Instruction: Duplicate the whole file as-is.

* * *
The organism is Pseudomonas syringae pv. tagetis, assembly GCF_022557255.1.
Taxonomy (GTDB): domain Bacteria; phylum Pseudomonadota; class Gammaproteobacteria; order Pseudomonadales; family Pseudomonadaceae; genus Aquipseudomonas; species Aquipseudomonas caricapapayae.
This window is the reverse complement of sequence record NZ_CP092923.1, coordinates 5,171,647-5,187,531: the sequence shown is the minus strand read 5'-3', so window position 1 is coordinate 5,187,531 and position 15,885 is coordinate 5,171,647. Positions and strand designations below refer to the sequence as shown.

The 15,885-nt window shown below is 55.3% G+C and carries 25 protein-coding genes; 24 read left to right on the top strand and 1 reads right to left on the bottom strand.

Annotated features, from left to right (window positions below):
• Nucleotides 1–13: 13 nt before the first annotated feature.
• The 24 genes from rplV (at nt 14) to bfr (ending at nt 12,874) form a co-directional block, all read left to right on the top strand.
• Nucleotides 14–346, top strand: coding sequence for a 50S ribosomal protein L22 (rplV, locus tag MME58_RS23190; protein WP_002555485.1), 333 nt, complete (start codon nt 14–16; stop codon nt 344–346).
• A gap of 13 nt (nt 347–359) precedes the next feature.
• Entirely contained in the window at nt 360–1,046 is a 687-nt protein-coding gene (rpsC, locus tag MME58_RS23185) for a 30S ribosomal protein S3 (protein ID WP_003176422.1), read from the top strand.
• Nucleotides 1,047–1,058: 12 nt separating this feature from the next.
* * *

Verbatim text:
The organism is Pseudomonas syringae pv. tagetis, assembly GCF_022557255.1.
Taxonomy (GTDB): domain Bacteria; phylum Pseudomonadota; class Gammaproteobacteria; order Pseudomonadales; family Pseudomonadaceae; genus Aquipseudomonas; species Aquipseudomonas caricapapayae.
This window is the reverse complement of sequence record NZ_CP092923.1, coordinates 5,171,647-5,187,531: the sequence shown is the minus strand read 5'-3', so window position 1 is coordinate 5,187,531 and position 15,885 is coordinate 5,171,647. Positions and strand designations below refer to the sequence as shown.

The 15,885-nt window shown below is 55.3% G+C and carries 25 protein-coding genes; 24 read left to right on the top strand and 1 reads right to left on the bottom strand.

Annotated features, from left to right (window positions below):
• Nucleotides 1–13: 13 nt before the first annotated feature.
• The 24 genes from rplV (at nt 14) to bfr (ending at nt 12,874) form a co-directional block, all read left to right on the top strand.
• Nucleotides 14–346, top strand: coding sequence for a 50S ribosomal protein L22 (rplV, locus tag MME58_RS23190; protein WP_002555485.1), 333 nt, complete (start codon nt 14–16; stop codon nt 344–346).
• A gap of 13 nt (nt 347–359) precedes the next feature.
• Entirely contained in the window at nt 360–1,046 is a 687-nt protein-coding gene (rpsC, locus tag MME58_RS23185) for a 30S ribosomal protein S3 (protein ID WP_003176422.1), read from the top strand.
• Nucleotides 1,047–1,058: 12 nt separating this feature from the next.